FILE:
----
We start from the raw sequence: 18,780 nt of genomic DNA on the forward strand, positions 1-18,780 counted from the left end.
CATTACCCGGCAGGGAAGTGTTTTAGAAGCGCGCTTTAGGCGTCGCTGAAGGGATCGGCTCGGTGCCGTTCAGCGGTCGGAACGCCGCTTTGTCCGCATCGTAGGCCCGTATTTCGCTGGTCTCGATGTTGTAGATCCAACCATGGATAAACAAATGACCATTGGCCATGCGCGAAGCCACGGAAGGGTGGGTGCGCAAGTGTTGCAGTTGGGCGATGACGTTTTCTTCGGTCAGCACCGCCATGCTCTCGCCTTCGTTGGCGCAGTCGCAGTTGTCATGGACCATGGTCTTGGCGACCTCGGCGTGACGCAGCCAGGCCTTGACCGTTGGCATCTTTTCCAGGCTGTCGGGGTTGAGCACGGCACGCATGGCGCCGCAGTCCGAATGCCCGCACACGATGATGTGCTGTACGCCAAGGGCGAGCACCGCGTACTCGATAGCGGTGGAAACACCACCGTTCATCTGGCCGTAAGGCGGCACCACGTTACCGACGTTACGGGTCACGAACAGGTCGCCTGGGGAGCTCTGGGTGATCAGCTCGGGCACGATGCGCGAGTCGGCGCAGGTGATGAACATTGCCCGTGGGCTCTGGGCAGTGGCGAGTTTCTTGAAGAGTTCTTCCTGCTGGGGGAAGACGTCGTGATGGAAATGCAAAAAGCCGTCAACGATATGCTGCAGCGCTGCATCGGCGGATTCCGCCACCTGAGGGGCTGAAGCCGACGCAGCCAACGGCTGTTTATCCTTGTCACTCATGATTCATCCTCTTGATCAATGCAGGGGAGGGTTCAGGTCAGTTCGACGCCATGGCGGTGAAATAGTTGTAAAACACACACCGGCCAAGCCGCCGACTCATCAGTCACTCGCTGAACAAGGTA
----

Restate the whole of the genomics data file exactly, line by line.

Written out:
We start from the raw sequence: 18,780 nt of genomic DNA on the forward strand, positions 1-18,780 counted from the left end.
CATTACCCGGCAGGGAAGTGTTTTAGAAGCGCGCTTTAGGCGTCGCTGAAGGGATCGGCTCGGTGCCGTTCAGCGGTCGGAACGCCGCTTTGTCCGCATCGTAGGCCCGTATTTCGCTGGTCTCGATGTTGTAGATCCAACCATGGATAAACAAATGACCATTGGCCATGCGCGAAGCCACGGAAGGGTGGGTGCGCAAGTGTTGCAGTTGGGCGATGACGTTTTCTTCGGTCAGCACCGCCATGCTCTCGCCTTCGTTGGCGCAGTCGCAGTTGTCATGGACCATGGTCTTGGCGACCTCGGCGTGACGCAGCCAGGCCTTGACCGTTGGCATCTTTTCCAGGCTGTCGGGGTTGAGCACGGCACGCATGGCGCCGCAGTCCGAATGCCCGCACACGATGATGTGCTGTACGCCAAGGGCGAGCACCGCGTACTCGATAGCGGTGGAAACACCACCGTTCATCTGGCCGTAAGGCGGCACCACGTTACCGACGTTACGGGTCACGAACAGGTCGCCTGGGGAGCTCTGGGTGATCAGCTCGGGCACGATGCGCGAGTCGGCGCAGGTGATGAACATTGCCCGTGGGCTCTGGGCAGTGGCGAGTTTCTTGAAGAGTTCTTCCTGCTGGGGGAAGACGTCGTGATGGAAATGCAAAAAGCCGTCAACGATATGCTGCAGCGCTGCATCGGCGGATTCCGCCACCTGAGGGGCTGAAGCCGACGCAGCCAACGGCTGTTTATCCTTGTCACTCATGATTCATCCTCTTGATCAATGCAGGGGAGGGTTCAGGTCAGTTCGACGCCATGGCGGTGAAATAGTTGTAAAACACACACCGGCCAAGCCGCCGACTCATCAGTCACTCGCTGAACAAGGTA